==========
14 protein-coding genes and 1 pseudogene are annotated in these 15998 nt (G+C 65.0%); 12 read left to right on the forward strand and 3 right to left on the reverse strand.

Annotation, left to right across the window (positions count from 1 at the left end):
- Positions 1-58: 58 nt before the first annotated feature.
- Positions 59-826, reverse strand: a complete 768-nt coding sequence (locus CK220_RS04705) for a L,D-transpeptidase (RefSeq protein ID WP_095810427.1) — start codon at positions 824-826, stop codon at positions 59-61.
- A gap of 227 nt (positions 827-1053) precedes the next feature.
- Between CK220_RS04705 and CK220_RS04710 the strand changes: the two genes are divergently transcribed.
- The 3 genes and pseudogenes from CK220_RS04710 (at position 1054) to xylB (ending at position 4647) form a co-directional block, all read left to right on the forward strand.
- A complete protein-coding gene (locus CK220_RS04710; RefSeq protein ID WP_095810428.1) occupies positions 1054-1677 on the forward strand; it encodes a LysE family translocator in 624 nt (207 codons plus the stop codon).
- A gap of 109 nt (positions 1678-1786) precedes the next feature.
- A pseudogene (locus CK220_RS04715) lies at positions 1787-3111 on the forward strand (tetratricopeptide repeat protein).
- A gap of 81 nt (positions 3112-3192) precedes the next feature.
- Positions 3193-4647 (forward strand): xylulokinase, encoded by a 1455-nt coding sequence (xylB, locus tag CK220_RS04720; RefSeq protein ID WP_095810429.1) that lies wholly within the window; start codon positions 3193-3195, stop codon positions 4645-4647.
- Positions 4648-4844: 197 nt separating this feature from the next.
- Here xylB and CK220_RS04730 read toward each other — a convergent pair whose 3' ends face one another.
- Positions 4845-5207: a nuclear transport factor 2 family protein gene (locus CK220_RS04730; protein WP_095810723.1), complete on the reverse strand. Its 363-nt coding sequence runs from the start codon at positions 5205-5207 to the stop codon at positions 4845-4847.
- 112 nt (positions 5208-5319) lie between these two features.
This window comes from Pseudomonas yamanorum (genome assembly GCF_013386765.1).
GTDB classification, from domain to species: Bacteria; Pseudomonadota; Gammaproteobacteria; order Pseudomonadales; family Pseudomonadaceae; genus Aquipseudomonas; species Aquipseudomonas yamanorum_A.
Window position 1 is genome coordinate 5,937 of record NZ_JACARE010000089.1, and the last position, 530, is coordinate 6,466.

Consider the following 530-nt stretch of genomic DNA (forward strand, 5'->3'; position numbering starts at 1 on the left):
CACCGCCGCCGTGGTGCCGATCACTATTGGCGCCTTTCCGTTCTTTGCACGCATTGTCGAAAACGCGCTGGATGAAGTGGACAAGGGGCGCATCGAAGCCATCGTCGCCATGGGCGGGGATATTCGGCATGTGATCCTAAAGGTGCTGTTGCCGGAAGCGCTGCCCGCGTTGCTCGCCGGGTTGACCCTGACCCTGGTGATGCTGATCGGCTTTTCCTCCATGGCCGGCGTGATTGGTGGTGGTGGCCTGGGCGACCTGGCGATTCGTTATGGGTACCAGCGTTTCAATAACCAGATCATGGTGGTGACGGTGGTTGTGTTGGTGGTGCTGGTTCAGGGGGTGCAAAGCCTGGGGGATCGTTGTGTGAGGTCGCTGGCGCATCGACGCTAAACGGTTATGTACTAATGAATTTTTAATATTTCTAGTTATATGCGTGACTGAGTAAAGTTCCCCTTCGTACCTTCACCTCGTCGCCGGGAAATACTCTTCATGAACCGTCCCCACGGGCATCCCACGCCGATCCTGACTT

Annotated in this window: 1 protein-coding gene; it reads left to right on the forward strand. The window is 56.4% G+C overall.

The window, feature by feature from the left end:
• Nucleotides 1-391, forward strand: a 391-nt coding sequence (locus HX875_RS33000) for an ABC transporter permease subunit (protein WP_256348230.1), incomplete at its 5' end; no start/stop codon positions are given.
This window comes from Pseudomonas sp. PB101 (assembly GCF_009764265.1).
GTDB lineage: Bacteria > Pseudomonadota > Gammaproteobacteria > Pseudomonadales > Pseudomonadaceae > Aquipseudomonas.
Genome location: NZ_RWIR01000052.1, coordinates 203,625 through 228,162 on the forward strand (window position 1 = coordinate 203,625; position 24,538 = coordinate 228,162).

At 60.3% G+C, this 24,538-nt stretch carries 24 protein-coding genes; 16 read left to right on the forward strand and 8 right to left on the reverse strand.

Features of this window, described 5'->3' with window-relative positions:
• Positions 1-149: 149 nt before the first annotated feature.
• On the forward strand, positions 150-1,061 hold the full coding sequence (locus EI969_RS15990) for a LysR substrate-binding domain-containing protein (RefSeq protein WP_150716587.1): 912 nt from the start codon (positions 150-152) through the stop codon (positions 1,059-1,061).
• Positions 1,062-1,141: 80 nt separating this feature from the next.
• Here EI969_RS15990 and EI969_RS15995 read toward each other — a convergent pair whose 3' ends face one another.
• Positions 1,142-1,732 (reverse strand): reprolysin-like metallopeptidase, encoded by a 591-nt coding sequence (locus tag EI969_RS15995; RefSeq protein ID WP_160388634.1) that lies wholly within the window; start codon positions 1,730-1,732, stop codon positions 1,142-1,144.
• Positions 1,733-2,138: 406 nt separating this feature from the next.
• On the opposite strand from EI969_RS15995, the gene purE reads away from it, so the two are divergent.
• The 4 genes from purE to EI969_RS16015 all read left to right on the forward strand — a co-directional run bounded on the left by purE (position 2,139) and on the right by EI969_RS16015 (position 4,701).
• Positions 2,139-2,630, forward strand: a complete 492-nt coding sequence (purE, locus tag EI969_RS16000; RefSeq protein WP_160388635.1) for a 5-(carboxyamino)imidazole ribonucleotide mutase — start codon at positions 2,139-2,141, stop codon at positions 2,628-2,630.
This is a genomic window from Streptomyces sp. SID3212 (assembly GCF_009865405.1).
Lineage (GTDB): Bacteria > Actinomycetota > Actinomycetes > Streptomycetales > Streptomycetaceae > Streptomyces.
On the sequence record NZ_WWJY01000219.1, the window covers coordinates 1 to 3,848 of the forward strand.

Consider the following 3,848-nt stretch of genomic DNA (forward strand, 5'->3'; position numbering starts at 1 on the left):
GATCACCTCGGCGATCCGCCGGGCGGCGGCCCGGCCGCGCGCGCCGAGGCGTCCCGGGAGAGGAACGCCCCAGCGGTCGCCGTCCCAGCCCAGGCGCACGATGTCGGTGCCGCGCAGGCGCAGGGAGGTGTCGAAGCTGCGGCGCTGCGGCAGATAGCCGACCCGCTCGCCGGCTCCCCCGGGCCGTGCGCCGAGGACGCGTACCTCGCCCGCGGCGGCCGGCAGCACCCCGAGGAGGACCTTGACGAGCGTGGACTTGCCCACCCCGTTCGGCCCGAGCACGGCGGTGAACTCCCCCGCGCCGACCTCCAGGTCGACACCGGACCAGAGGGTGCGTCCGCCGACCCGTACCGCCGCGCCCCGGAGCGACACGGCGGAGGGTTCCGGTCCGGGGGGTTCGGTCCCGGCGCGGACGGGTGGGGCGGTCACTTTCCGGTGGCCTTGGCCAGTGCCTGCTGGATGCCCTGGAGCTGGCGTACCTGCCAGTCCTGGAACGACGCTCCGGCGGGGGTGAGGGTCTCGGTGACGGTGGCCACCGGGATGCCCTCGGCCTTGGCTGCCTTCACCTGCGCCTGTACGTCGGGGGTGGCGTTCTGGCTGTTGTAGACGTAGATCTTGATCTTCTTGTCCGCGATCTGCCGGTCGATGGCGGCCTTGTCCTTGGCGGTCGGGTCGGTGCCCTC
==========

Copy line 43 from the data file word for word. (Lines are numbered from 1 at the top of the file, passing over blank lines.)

GATCACCTCGGCGATCCGCCGGGCGGCGGCCCGGCCGCGCGCGCCGAGGCGTCCCGGGAGAGGAACGCCCCAGCGGTCGCCGTCCCAGCCCAGGCGCACGATGTCGGTGCCGCGCAGGCGCAGGGAGGTGTCGAAGCTGCGGCGCTGCGGCAGATAGCCGACCCGCTCGCCGGCTCCCCCGGGCCGTGCGCCGAGGACGCGTACCTCGCCCGCGGCGGCCGGCAGCACCCCGAGGAGGACCTTGACGAGCGTGGACTTGCCCACCCCGTTCGGCCCGAGCACGGCGGTGAACTCCCCCGCGCCGACCTCCAGGTCGACACCGGACCAGAGGGTGCGTCCGCCGACCCGTACCGCCGCGCCCCGGAGCGACACGGCGGAGGGTTCCGGTCCGGGGGGTTCGGTCCCGGCGCGGACGGGTGGGGCGGTCACTTTCCGGTGGCCTTGGCCAGTGCCTGCTGGATGCCCTGGAGCTGGCGTACCTGCCAGTCCTGGAACGACGCTCCGGCGGGGGTGAGGGTCTCGGTGACGGTGGCCACCGGGATGCCCTCGGCCTTGGCTGCCTTCACCTGCGCCTGTACGTCGGGGGTGGCGTTCTGGCTGTTGTAGACGTAGATCTTGATCTTCTTGTCCGCGATCTGCCGGTCGATGGCGGCCTTGTCCTTGGCGGTCGGGTCGGTGCCCTC